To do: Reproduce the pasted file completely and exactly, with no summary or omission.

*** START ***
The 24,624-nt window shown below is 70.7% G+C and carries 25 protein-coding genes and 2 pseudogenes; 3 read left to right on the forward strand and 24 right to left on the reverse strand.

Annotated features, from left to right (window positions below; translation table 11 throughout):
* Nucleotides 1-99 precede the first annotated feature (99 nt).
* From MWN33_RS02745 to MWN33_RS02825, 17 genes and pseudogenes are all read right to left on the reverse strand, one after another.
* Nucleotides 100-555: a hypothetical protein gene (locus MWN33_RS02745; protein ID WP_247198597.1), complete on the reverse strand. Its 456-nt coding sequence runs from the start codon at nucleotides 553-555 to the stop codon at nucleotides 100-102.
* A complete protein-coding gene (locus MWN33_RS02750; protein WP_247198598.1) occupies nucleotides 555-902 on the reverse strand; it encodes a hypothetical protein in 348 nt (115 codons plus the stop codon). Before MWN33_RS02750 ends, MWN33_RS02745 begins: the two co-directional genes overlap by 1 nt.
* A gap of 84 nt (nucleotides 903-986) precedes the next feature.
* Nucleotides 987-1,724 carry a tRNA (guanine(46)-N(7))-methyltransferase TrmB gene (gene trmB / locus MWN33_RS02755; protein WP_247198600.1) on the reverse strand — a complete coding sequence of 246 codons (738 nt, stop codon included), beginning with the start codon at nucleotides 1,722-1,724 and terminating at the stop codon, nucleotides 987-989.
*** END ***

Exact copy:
The 24,624-nt window shown below is 70.7% G+C and carries 25 protein-coding genes and 2 pseudogenes; 3 read left to right on the forward strand and 24 right to left on the reverse strand.

Annotated features, from left to right (window positions below; translation table 11 throughout):
* Nucleotides 1-99 precede the first annotated feature (99 nt).
* From MWN33_RS02745 to MWN33_RS02825, 17 genes and pseudogenes are all read right to left on the reverse strand, one after another.
* Nucleotides 100-555: a hypothetical protein gene (locus MWN33_RS02745; protein ID WP_247198597.1), complete on the reverse strand. Its 456-nt coding sequence runs from the start codon at nucleotides 553-555 to the stop codon at nucleotides 100-102.
* A complete protein-coding gene (locus MWN33_RS02750; protein WP_247198598.1) occupies nucleotides 555-902 on the reverse strand; it encodes a hypothetical protein in 348 nt (115 codons plus the stop codon). Before MWN33_RS02750 ends, MWN33_RS02745 begins: the two co-directional genes overlap by 1 nt.
* A gap of 84 nt (nucleotides 903-986) precedes the next feature.
* Nucleotides 987-1,724 carry a tRNA (guanine(46)-N(7))-methyltransferase TrmB gene (gene trmB / locus MWN33_RS02755; protein WP_247198600.1) on the reverse strand — a complete coding sequence of 246 codons (738 nt, stop codon included), beginning with the start codon at nucleotides 1,722-1,724 and terminating at the stop codon, nucleotides 987-989.